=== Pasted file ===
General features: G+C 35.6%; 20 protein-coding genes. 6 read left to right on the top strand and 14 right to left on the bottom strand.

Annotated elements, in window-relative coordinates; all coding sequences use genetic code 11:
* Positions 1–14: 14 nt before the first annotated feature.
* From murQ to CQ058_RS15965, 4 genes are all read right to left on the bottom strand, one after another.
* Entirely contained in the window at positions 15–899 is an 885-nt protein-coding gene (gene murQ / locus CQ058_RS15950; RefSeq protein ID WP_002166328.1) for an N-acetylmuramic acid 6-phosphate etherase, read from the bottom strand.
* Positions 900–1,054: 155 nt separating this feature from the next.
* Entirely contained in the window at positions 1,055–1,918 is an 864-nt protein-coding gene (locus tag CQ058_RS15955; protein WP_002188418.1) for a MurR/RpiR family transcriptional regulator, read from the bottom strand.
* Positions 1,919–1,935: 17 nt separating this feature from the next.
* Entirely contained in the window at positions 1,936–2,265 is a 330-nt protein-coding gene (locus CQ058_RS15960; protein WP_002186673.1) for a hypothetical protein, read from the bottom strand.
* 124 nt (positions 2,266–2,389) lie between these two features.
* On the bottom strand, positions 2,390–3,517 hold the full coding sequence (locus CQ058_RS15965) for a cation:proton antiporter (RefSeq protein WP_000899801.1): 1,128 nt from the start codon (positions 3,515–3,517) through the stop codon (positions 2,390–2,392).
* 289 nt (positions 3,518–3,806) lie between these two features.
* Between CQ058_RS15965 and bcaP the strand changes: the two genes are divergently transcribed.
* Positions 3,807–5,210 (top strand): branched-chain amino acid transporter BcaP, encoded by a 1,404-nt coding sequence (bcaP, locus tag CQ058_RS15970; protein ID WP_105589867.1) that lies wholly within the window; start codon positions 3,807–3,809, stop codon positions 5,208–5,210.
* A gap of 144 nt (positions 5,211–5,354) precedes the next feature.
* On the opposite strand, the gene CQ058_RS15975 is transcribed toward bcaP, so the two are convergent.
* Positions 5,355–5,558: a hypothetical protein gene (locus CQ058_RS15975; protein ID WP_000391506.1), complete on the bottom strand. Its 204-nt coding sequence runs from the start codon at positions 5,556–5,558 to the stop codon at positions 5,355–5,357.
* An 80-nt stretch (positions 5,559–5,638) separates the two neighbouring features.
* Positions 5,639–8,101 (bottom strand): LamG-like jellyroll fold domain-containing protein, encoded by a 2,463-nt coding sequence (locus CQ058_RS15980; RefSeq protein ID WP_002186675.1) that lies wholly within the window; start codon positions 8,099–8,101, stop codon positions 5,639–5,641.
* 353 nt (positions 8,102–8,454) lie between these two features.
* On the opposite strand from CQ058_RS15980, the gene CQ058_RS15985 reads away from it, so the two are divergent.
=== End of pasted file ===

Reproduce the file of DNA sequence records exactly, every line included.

General features: G+C 35.6%; 20 protein-coding genes. 6 read left to right on the top strand and 14 right to left on the bottom strand.

Annotated elements, in window-relative coordinates; all coding sequences use genetic code 11:
* Positions 1–14: 14 nt before the first annotated feature.
* From murQ to CQ058_RS15965, 4 genes are all read right to left on the bottom strand, one after another.
* Entirely contained in the window at positions 15–899 is an 885-nt protein-coding gene (gene murQ / locus CQ058_RS15950; RefSeq protein ID WP_002166328.1) for an N-acetylmuramic acid 6-phosphate etherase, read from the bottom strand.
* Positions 900–1,054: 155 nt separating this feature from the next.
* Entirely contained in the window at positions 1,055–1,918 is an 864-nt protein-coding gene (locus tag CQ058_RS15955; protein WP_002188418.1) for a MurR/RpiR family transcriptional regulator, read from the bottom strand.
* Positions 1,919–1,935: 17 nt separating this feature from the next.
* Entirely contained in the window at positions 1,936–2,265 is a 330-nt protein-coding gene (locus CQ058_RS15960; protein WP_002186673.1) for a hypothetical protein, read from the bottom strand.
* 124 nt (positions 2,266–2,389) lie between these two features.
* On the bottom strand, positions 2,390–3,517 hold the full coding sequence (locus CQ058_RS15965) for a cation:proton antiporter (RefSeq protein WP_000899801.1): 1,128 nt from the start codon (positions 3,515–3,517) through the stop codon (positions 2,390–2,392).
* 289 nt (positions 3,518–3,806) lie between these two features.
* Between CQ058_RS15965 and bcaP the strand changes: the two genes are divergently transcribed.
* Positions 3,807–5,210 (top strand): branched-chain amino acid transporter BcaP, encoded by a 1,404-nt coding sequence (bcaP, locus tag CQ058_RS15970; protein ID WP_105589867.1) that lies wholly within the window; start codon positions 3,807–3,809, stop codon positions 5,208–5,210.
* A gap of 144 nt (positions 5,211–5,354) precedes the next feature.
* On the opposite strand, the gene CQ058_RS15975 is transcribed toward bcaP, so the two are convergent.
* Positions 5,355–5,558: a hypothetical protein gene (locus CQ058_RS15975; protein ID WP_000391506.1), complete on the bottom strand. Its 204-nt coding sequence runs from the start codon at positions 5,556–5,558 to the stop codon at positions 5,355–5,357.
* An 80-nt stretch (positions 5,559–5,638) separates the two neighbouring features.
* Positions 5,639–8,101 (bottom strand): LamG-like jellyroll fold domain-containing protein, encoded by a 2,463-nt coding sequence (locus CQ058_RS15980; RefSeq protein ID WP_002186675.1) that lies wholly within the window; start codon positions 8,099–8,101, stop codon positions 5,639–5,641.
* 353 nt (positions 8,102–8,454) lie between these two features.
* On the opposite strand from CQ058_RS15980, the gene CQ058_RS15985 reads away from it, so the two are divergent.